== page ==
For 25 years Canadians have been under the protection of the Charter of Rights and Freedoms. It has acted exactly as Pierre Trudeau envisioned it: a sword and a shield used to safeguard the liberties and freedoms of Canadian citizens from the oppression of the government. It is a living document, and the Charter is directly responsible for the evolution of rights regimes in this country, be it same-sex marriage, protection of religious minorities, and ensuring the fundamental freedoms that we all enjoy equally under the law.
In that regard, it is fortuitous that my forthcoming essay publication in Federal Governance is coming out when it is. The notwithstanding clause is a controversial--yet central--piece of the Charter; without it, we would not even have a Charter because some of the provinces wanted to override some rights in the name of public morality or interest. Of course, that intention has not exactly panned out as those premiers may have expected, and for this, we have Canadians to thank. Our deep-seeded attachment to rights and freedoms has erected a taboo against the usage of the notwithstanding clause to ensure that the rights and freedoms prescribed by the Charter remain intact and undisturbed by governments. Every non-placeholding* Prime Minister in the Charter era has had their own bouts with the notwithstanding clause, and every one of them has acted pursuant to their dilemma of aversion, rejecting the use of the notwithstanding clause because it would be an admission that they were taking away rights from Canadians. The power of this normative barrier is profound, and something about which all of us have a stake in maintaining.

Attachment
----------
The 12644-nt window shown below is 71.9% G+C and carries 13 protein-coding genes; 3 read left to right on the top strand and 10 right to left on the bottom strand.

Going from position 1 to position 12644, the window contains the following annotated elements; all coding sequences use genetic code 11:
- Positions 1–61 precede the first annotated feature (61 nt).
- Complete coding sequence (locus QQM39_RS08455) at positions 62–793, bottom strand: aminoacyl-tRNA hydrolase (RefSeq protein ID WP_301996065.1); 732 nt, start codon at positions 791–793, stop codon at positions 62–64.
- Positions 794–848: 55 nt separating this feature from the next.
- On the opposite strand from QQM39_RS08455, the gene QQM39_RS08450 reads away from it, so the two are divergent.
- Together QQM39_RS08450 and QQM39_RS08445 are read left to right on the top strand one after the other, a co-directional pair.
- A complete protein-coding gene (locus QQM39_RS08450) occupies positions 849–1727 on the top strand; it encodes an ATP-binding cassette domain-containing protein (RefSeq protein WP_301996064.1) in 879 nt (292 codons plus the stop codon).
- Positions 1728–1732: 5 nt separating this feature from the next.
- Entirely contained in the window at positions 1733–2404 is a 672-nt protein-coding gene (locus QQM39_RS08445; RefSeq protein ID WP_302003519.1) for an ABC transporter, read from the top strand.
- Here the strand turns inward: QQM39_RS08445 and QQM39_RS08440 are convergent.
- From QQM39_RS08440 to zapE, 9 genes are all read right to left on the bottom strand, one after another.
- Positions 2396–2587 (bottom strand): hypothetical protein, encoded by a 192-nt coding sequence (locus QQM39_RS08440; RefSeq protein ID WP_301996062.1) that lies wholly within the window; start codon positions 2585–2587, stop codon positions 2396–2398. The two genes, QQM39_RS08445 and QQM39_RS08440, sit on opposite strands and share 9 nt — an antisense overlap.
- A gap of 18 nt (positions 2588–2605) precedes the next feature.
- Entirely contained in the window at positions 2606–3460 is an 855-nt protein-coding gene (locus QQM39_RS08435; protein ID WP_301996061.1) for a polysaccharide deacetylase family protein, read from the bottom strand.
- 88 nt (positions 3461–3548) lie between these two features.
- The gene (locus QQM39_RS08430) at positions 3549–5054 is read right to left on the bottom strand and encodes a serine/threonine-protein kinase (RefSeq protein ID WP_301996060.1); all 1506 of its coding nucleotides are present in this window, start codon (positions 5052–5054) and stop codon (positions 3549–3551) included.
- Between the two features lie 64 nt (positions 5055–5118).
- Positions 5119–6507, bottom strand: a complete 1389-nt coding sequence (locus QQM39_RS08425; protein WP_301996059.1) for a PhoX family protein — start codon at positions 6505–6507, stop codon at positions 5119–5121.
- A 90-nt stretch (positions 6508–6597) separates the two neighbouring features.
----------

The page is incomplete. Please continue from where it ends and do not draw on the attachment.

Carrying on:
The rest of the Charter is far less controversial. Indeed, some would argue that what is not protected by the Charter is more noteworthy than the rights that are protected. The lack of protection of property rights is something which PM Stephen Harper has said he would address in the event of a renewed constitutional dialogue, though it is not something that is anywhere near the top of his list of priorities.
The other sections of the Charter assure Canadians are entitled to certain fundamental freedoms: freedom of speech, freedom of association, freedom of religion; the Charter prescribes the right to "life, liberty, and the security of the person" (an underrated statement that I feel should trump "peace, order, and good government" as the key statement of the role of the federal government), which is controversial in its own right because of the implications around the abortion issue; and, lastly of note, the Charter provides for equality under the law without discrimination based on race, gender, sexual orientation, religion, or any other form of "othering."
In short, the Charter of Rights and Freedoms is the finest political achievement in Canada, and certainly the most significant aspect of the Canadian Constitution. It is an instrument to which Canadians can look upon with pride and dignity, and take comfort in the protection of the rights and values that we so closely cherish.